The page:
We know some of you may be traveling in the next week or two, so we created this bonus episode as our holiday gift to you. In this episode we’ll highlight one of our Farm Aid board members, the legendary Neil Young.
Listen to our first BONUS episode below, and make sure to subscribe in your podcast app of choice!
Neil Young, who has been with Farm Aid since the beginning in 1985, has a career that can only be classified as unclassifiable. Each new dusty path he’s taken us on has been joyously unpredictable. As an artist, he’s risen to prominence as a musician, filmmaker, producer, director, author, activist, humanitarian and visionary who’s helped advance the formats with which we listen to music.
Young’s recording career began with The Squires in Winnipeg, Canada, in 1963. After moving to Los Angeles in the mid-60’s to find success with the band Buffalo Springfield, Young focused his attention on a solo career and found popularity that began with a steady stream of classic albums including 1970’s After the Gold Rush and 1972’s “Harvest.”
Young’s musical career has yielded numerous awards and accolades including an Oscar nomination, induction into the Canadian Music Hall of Fame in 1982, and two inductions into the Rock and Roll Hall of Fame (for his solo work and as a member of Buffalo Springfield). In 2010, he won his first GRAMMY, and in 2011 he won his second. In 2010, he received the GRAMMY’s MusiCares Person of the Year award for his artistic and philanthropic accomplishments. Neil Young & Crazy Horse were nominated for a 2013 Grammy Award on for “Best Rock Album” for their album “Psychedelic Pill,” released by Reprise Records on November 19th, 2012.
Young has shared his passion for visual mediums by directing films and releasing them through his production company Shakey Pictures. Young’s filmography includes Rust Never Sleeps (1979) and the documentary CSNY/Déjà vu (2008). In June 2012, Sony Pictures Classics released Journeys, Jonathan Demme’s third film documenting Neil Young’s music (following Heart of Gold and Trunk Show).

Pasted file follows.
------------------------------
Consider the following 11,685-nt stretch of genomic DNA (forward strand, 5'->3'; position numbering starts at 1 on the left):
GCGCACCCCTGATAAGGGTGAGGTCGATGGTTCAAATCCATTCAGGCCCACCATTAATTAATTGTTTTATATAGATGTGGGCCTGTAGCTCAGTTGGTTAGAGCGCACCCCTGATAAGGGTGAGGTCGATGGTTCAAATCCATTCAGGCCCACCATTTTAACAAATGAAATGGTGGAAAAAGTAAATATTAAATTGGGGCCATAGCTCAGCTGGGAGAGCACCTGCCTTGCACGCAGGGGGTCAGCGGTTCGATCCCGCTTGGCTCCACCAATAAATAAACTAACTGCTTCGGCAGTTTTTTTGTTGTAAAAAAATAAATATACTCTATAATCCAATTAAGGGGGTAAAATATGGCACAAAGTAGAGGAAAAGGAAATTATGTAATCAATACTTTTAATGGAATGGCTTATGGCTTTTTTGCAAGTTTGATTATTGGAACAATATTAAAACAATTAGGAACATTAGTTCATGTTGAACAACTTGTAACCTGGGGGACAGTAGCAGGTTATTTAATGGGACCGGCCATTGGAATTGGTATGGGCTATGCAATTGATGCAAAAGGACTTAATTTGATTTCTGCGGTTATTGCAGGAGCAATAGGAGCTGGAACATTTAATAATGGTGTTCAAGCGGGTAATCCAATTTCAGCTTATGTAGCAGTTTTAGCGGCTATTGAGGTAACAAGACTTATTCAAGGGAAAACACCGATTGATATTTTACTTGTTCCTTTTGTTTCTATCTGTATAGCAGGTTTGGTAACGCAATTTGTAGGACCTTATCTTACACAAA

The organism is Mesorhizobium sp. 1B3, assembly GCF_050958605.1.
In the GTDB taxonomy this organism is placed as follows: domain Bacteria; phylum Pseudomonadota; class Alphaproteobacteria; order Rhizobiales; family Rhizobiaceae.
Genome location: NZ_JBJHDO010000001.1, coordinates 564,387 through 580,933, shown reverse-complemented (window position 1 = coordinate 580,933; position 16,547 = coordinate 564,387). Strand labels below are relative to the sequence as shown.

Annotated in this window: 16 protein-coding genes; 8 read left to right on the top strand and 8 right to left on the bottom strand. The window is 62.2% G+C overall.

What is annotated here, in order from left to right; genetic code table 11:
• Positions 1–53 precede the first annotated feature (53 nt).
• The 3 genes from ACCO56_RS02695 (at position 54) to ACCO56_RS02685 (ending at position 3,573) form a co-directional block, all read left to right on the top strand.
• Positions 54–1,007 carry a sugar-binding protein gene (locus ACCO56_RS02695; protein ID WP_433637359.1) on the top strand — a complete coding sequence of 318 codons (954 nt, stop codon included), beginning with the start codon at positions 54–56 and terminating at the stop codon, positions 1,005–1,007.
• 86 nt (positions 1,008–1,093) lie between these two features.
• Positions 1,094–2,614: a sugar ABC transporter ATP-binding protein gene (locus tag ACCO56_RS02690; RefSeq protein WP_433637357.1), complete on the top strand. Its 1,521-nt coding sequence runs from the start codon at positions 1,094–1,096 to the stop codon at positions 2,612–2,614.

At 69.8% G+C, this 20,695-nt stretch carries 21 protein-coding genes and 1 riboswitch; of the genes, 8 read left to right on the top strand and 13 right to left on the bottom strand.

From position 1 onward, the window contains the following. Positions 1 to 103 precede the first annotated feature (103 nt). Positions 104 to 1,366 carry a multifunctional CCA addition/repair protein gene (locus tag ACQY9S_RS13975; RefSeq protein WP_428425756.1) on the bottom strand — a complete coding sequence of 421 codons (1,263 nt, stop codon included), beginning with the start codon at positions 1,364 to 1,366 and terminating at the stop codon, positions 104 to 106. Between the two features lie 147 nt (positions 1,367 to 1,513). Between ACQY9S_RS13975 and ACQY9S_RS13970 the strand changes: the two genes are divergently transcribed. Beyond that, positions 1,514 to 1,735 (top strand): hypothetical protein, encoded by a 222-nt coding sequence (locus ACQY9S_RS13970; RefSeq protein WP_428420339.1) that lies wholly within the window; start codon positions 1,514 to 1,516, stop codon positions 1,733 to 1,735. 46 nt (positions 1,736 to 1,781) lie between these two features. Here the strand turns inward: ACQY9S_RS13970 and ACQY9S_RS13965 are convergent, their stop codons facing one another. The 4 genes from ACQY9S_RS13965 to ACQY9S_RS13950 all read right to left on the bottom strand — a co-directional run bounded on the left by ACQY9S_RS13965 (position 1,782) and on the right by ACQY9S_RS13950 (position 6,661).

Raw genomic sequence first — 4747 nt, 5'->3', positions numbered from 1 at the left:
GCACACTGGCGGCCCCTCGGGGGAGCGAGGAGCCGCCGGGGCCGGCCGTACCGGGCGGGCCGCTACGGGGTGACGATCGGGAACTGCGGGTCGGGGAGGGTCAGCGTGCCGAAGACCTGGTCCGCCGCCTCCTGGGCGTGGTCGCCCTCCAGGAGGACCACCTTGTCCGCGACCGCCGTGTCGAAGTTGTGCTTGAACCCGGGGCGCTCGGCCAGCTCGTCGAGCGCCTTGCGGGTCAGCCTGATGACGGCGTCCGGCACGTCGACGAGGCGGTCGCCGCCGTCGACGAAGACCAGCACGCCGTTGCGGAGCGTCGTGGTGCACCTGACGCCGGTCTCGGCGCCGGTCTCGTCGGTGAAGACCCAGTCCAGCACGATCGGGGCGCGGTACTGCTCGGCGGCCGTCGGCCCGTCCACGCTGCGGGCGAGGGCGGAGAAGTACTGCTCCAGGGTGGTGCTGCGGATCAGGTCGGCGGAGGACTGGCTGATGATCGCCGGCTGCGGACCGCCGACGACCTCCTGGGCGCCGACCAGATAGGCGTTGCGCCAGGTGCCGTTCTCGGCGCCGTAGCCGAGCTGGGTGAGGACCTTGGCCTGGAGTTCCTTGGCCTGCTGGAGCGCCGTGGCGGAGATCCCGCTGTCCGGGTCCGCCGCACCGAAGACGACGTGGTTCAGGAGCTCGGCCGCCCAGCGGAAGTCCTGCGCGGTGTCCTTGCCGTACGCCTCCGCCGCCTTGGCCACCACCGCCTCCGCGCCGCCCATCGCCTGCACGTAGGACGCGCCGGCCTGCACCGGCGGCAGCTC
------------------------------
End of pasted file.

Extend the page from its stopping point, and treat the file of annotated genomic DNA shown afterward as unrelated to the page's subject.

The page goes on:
Young remains an indefatigable recording and touring artist with several projects in the works at present. 2015’s “The Monsanto Years,” Neil’s 36th studio album is a collaboration with Lukas and Michal Nelson, Willie Nelson’s sons, and Lukas’ band Promise of the Real. His 2016 album,”EARTH,”flows as 13 live songs about the nature of life on our shared planet, spanning the breadth of Neil Young’s music. In this rocking revelatory cellular experience Neil Young + Promise of the Real and the audience are unexpectedly joined by a legion of Earth’s living things.
Check out Neil Young performing “Heart of Gold” at the very first Farm Aid in Champaign, Illinois on September 22, 1985.
Neil Young performs “Harvest Moon” at the Farm Aid concert in Seattle, Washington on September 18, 2004.
Neil Young & Promise of the Real perform “Harvest Moon” at Farm Aid 2019 at Alpine Valley Music Theatre in East Troy, Wisconsin, on September 21.
AGAINST THE GRAIN BONUS EPISODE Neil Young: Truth to Power
KURN: Hello and welcome to Against the Grain, the Farm Aid podcast. I’m Jessica Ilyse Kurn
FOLEY: And I’m Michael Stewart Foley and this is a special bonus episode.
KURN: That’s right. We know some of you may be traveling in the next week or two. So we created this bonus episode as our holiday gift to you in this episode. We’ll highlight one of our Farm Aid board members, the legendary Neil Young.
FOLEY: We hope this keeps you entertained and informed while on the road again… Well, that’s Willie Nelson. But you get the idea. Anyway, in addition to our full length episodes, we’ll be sharing more of these mini bonus episodes from time to time. They’ll focus on a particular artist, farmer activist or cause.
KURN: They are quick to enjoy and easy to share, and we hope you’ll do just that. Our next full length episode will be dropping after the holiday rush and you will not want to miss it. But for now travel with us to the very first Farm Aid concert in Champaign, Illinois on September 22nd, 1985.[Neil Young sings “Heart of Gold” at Farm Aid in Champaign, Illinois on September 22, 1985]
FOLEY: Over the years, Neil has used his Farm Aid platform to speak truth to power on the interrelated causes of family farms, good food and the environment.